I was recently interviewed for this article published in TheLadders on 12/15/09, and wanted to republish here for reCareered's readers:
Manuscript vs. Machine: Thoughts and notes on cover letter submission from TheLadders’ editor-in-chief.
December 15, 2009
By Matthew Rothenberg
Over the past year, TheLadders’ editorial team has done extensive research into what exactly happens to your resume once you submit it.
Read more ...
A sign of the times: Whether it leaves your desk as an electronic file or an old-fashioned paper document, the chances are its first stop will be screening software known as an applicant tracking system (ATS). This ATS applies an unforgiving set of rules to determine whether your qualifications match the requirements of the job; many distinguished candidates are eliminated from consideration before human eyes ever see their bona fides.
In this era of software screeners, how does your cover letter make the cut?
To answer that question, reporter Lisa Vaas spoke with resume writers, ATS vendors and HR pros. Bottom line: Not every computerized or human screener pays attention to cover letters, but any applicant worth her salt had better assume that letter will be screened. After all, executive career coach Phil Rosenberg reports that most hiring managers he surveyed had passed on candidates with great resumes because of their inadequate cover letters.
Cover letters may seem like small stuff, but sweating the small stuff could make the difference between making the cut or missing your chance.
Matthew, I appreciate that TheLadders republished my survey results, but let's get it right. I doubt you meant this, but your statement was a misleading representation of the finding of research found at "Is Your Cover Letter an Ineffective and Obsolete Tradition?". I reported that EVERY SINGLE hiring manager I surveyed stated that they had never rejected a resume that met their requirements simply due to the lack of a cover letter, yet most hiring managers had passed on candidates due to additional information in the cover letter - the cover letter can be a disqualifier, but the lack of a cover letter doesn't make a difference for the well qualified candidate.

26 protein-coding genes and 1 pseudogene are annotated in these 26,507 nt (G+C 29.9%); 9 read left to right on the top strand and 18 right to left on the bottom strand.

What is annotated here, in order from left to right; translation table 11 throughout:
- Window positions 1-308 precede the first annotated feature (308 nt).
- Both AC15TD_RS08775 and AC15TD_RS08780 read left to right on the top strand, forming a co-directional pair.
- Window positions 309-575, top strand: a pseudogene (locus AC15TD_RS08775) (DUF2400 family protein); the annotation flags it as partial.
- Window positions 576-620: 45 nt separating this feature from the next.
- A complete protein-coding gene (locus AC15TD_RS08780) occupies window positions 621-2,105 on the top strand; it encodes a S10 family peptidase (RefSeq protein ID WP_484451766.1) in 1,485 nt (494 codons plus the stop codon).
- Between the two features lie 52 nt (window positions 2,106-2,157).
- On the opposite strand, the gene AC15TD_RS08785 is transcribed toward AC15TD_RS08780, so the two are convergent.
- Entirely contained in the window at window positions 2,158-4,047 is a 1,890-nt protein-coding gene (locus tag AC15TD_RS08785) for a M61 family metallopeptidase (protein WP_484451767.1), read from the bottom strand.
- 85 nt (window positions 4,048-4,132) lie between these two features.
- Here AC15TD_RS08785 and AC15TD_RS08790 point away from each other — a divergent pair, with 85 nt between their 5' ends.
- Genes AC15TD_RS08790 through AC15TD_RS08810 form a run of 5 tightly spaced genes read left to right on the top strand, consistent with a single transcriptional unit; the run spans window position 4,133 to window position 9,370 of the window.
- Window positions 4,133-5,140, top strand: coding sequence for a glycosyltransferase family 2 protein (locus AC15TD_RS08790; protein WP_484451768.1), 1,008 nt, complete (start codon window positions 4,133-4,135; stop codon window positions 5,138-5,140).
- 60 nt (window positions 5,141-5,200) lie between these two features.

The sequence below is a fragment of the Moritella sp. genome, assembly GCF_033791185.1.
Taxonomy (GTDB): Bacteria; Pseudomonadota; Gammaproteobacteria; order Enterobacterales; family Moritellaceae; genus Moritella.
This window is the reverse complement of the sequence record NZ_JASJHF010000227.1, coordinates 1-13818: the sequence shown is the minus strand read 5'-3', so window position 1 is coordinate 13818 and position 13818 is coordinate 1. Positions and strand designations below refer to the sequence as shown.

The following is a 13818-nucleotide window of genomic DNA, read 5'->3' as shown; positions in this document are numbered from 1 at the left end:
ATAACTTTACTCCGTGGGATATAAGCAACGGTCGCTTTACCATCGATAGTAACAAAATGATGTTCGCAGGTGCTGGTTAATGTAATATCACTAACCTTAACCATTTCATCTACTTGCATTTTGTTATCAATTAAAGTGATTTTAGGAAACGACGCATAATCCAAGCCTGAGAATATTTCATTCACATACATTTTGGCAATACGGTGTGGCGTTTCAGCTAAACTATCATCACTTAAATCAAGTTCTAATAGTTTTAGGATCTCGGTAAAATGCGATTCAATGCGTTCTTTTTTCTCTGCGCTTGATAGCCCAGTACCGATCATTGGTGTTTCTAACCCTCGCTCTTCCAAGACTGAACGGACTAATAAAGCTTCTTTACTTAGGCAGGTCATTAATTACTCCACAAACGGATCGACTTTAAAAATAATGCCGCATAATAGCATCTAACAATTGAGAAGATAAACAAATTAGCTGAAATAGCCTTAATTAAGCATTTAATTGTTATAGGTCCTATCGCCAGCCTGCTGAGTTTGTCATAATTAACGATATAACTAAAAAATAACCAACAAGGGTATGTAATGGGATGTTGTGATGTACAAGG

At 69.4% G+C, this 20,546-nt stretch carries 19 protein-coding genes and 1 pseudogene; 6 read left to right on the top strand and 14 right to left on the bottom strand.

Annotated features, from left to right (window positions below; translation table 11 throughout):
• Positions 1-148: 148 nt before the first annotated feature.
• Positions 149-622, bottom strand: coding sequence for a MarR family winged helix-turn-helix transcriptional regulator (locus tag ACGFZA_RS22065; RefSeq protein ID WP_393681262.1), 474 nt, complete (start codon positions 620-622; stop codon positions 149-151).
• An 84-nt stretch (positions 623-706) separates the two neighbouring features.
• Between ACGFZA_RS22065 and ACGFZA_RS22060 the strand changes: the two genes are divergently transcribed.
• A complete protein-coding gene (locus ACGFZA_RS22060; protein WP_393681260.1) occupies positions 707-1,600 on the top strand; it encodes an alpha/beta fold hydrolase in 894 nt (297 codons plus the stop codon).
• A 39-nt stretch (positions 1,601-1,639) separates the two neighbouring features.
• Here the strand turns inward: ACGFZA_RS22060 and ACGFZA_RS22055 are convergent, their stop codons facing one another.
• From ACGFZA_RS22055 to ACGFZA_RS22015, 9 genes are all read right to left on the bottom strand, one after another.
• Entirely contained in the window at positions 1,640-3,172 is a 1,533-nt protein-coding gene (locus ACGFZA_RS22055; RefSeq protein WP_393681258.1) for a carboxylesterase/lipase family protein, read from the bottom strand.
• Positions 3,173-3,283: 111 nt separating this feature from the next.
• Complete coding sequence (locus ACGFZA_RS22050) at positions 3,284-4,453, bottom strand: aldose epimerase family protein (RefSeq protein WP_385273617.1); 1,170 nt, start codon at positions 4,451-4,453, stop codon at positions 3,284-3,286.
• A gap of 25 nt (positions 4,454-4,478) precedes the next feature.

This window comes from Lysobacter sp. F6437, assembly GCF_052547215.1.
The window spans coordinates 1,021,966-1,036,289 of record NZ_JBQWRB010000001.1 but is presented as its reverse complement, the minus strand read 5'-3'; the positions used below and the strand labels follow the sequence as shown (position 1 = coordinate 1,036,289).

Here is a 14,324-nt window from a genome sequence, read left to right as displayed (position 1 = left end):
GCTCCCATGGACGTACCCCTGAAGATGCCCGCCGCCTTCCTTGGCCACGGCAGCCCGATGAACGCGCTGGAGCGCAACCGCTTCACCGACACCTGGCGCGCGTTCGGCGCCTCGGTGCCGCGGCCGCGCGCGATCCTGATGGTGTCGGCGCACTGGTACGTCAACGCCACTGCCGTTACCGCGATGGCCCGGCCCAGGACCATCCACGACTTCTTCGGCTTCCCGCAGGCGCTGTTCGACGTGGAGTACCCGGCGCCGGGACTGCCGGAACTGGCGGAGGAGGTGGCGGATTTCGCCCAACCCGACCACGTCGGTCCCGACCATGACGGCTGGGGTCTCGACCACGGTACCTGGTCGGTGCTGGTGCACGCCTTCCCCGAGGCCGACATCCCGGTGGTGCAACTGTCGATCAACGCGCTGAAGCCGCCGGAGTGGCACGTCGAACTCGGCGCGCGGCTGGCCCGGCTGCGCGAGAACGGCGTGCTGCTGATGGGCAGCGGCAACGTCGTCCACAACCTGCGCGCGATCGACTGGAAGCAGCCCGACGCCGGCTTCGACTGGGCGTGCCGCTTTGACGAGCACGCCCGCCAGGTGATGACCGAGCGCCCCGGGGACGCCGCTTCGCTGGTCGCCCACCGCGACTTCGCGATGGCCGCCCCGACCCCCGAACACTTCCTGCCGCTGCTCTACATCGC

From "Is Your Cover Letter an Ineffective and Obsolete Tradition?":
The research shows that you've got a better chance of success by not sending any cover letter...but if you do send one, it's gotta be perfect.4. Based on interviews with hundreds of executive-level hiring managers: No one has ever told me that they would deny an interview to a candidate whose resume met their hiring criteria, but did not submit a cover letter.
5. Based on interviews with hundreds of executive-level hiring managers: Most hiring managers related that they have denied interviews to candidates qualified by their resume, but disqualified by information on their cover letter.
More from TheLadders next week with Lisa Vaas' article, posing the cover letter or not to cover letter question.
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